The land claim put forward by the Terenas peoples originates from the ambiguous regulation of the indigenous communities in Brazil, especially in the Mato Grosso region. The Conselho Indigenista Misionario (Indigenous Missionary Council—CIMI), a Catholic organization that works with the indigenous populations, has expressed support for Terenas land occupations. CIMI cites a study by the federal agency for indigenous policies, Fundação Nacional do Indio (National Indian Foundation–FUNAI), which asserts that 33 thousand hectares in Mato Grosso should be recognized as terra indígena tradicional (traditional indigenous land). [4] This land should therefore be recognized as part of the Taunay/Ipegue reserve, but at present the protected area is limited to only six thousand hectares. The FUNAI report bolsters the indigenous struggle to enlarge the Taunay/Ipegue reserve. In this sense, it would seem that the land issue of the Terena peoples could be easily solved.

The Indigenous Community and the Brazilian Government: Dialogue vs. Economic Interests

The indigenous issue has become a hot topic for the Brazilian government. The conflict between the rights of fazendaowners and the claims of indigenous peoples is becoming explosive. While authorities have tried to balance the interests of the different parties, a solution has not yet been found. In particular, the strategy used since the Luiz Inácio da Silva Lula presidency (2003–2011) has been to seek a dialogue with the indigenous peoples. But, neither Lula nor his successor, the current President Dilma Vana Rousseff Linhares, has found a way to balance these competing claims. The construction of the Belo Monte dam in Vitoria do Xingu, which is located in the southeastern state of Parà, provides an example of these conflicting interests.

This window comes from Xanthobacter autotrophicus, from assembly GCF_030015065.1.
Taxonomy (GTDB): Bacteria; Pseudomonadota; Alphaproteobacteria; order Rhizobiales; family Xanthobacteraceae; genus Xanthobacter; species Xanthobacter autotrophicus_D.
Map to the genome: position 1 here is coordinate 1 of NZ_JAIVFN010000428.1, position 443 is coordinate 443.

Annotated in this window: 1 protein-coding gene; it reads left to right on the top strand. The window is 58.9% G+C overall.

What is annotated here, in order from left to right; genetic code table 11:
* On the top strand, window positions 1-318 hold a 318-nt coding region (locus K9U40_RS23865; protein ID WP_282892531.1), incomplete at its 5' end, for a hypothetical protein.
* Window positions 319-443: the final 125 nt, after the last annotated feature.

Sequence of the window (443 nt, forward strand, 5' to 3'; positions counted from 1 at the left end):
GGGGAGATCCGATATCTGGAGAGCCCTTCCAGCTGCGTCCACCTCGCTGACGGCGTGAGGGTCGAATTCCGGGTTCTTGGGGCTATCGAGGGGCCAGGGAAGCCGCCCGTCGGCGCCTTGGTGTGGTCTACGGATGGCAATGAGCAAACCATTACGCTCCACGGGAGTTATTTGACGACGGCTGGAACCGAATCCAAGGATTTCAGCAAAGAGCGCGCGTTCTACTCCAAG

Source: Geoprocessamento ISA

In this case, we have on one hand a remarkable example of Brazilian infrastructure (the dam will become the third largest such structure in the world), and on the other hand the interests of indigenous communities. The group of about 150 indigenous peoples, which has been protesting since June 2012 against the construction of the dam, asks to at least be consulted about the environmental risks. The next step the government takes will make its stance more clear on this controversial issue. Right now, it remains suspended in limbo between an attempt to defend indigenous ancestral lands and to safeguard the status quo relating to powerful economic interests.

Filippo Ponz de Leon, Research Associate at the Council on Hemispheric Affairs

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[1] “Índios terena ocupam a fazenda Esperança, em Aquidauana” O Pantaneiro, May 31st 2013

[2] “Terena é morto em reintegração de posse na Terra Indígena Buriti no Mato Grosso do Sul” Instituto Humanitas Unisinos website May 31st 2013

[3] “Índio terena morre em confronto com a polícia durante desocupação em Sidrolândia (MS)” Uol Noticias Website, May 30th 2013

[4]”Índios ocupam mais uma fazenda em Mato Grosso do Sul” EBC website May 31st 2013